That three-pointer was good, as was the next one and the one after that. And the two after those three. In fact, he didn't miss a single shot from long range, finishing five of five. Overall he made eight of nine field goal attempts and one of two free throws to finish with a season-high 22 points.
"He's a rhythm shooter," Leuer said. "When he gets in a rhythm he's as good a shooter as anyone in the country."
The way Nankivil was shooting, Penn State seemed helpless. In fact, for a time it seemed like the only person who could stop Nankivil was himself.
He seemed to roll his ankle after coming down from a three-pointer that, like the other four he tried, he made. Nankivil went to the locker room with a little more than three minutes remaining in the first half. He showed no lingering effects from the tweak in the second half, scoring 11 points.
By and large, Nankivil was able to catch and shoot uncontested on the perimeter, something Penn State head coach Ed DeChellis knew was a recipe for disaster.
"He's a very good perimeter shooter, maybe their best perimeter shooter," DeChellis said.
"I don't have any excuses. We just didn't get out and get in to him like we talked about doing."
After getting a couple baskets under his belt, Nankivil showed no hesitation to keep shooting.
"When he gets the hot hand like that, and he got aggressive tonight, too," Leuer said. "Any time he touched it he was catching and facing, putting pressure on the defense."
"When you have [Nankivil and Leuer] scoring the way they are, that's very hard" to defend, DeChellis said. "Especially when you have number 11 [Taylor] doing what he does. That's a very good offense for them when they have those three guys scoring."
The stat sheet shows that Penn State senior Talor Battle led all scorers with 23 points Sunday night. But it also shows he had to work to get it.
Battle made just seven of 17 shots from the field for the game. Interestingly enough, all seven were three pointers. He also added two free throws.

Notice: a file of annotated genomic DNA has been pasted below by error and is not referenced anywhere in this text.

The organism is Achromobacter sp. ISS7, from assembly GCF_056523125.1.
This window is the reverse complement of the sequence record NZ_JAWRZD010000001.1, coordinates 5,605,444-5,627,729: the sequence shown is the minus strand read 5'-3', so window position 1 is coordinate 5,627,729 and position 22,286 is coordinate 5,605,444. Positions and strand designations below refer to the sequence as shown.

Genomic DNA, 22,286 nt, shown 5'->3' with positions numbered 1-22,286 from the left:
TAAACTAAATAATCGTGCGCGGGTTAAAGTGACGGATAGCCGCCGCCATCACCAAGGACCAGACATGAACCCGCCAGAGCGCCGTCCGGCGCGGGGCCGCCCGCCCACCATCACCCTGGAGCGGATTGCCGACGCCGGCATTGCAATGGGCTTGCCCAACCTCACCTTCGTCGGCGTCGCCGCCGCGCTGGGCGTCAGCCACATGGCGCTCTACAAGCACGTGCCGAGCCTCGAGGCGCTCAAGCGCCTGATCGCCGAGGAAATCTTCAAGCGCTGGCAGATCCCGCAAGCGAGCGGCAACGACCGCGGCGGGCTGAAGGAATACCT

Twenty of Battle's points came in the second half, including 14 in the final four minutes, 17 seconds.
While 23 is more than UW would like any opponent to score, Gasser was happy to have made Battle work.
"He's tough to stop," Gasser said. "He took quite a bit of shots to get his points, which is what we wanted him to do. At the same time, we gave him a little too much at the end there."
That's Taylor, with a T
Jordan Taylor is a fierce competitor, but he's a relatively mild-mannered individual. That's why it was surprising he picked up a technical foul late in the second half.
Leuer bowled over a Penn State defender and officials correctly called an offensive foul. The only problem was they called the foul on Taylor, not Leuer. Walking back down the floor, Taylor told an official the foul shouldn't have been on him. That earned the junior a technical foul, much to the disbelief and displeasure of head coach Bo Ryan, Taylor and the Kohl Center crowd.
The officials eventually did correct the foul call to be on Leuer, but the technical on Taylor stood.
"I don't know really what Jordan said, I think he said the foul wasn't on me," Leuer said. "Obviously the ref gave him a technical. Later, [the official] said that was the wrong thing to do, but you know, refs are going to miss calls here and there. The key is to keep our composure and move on."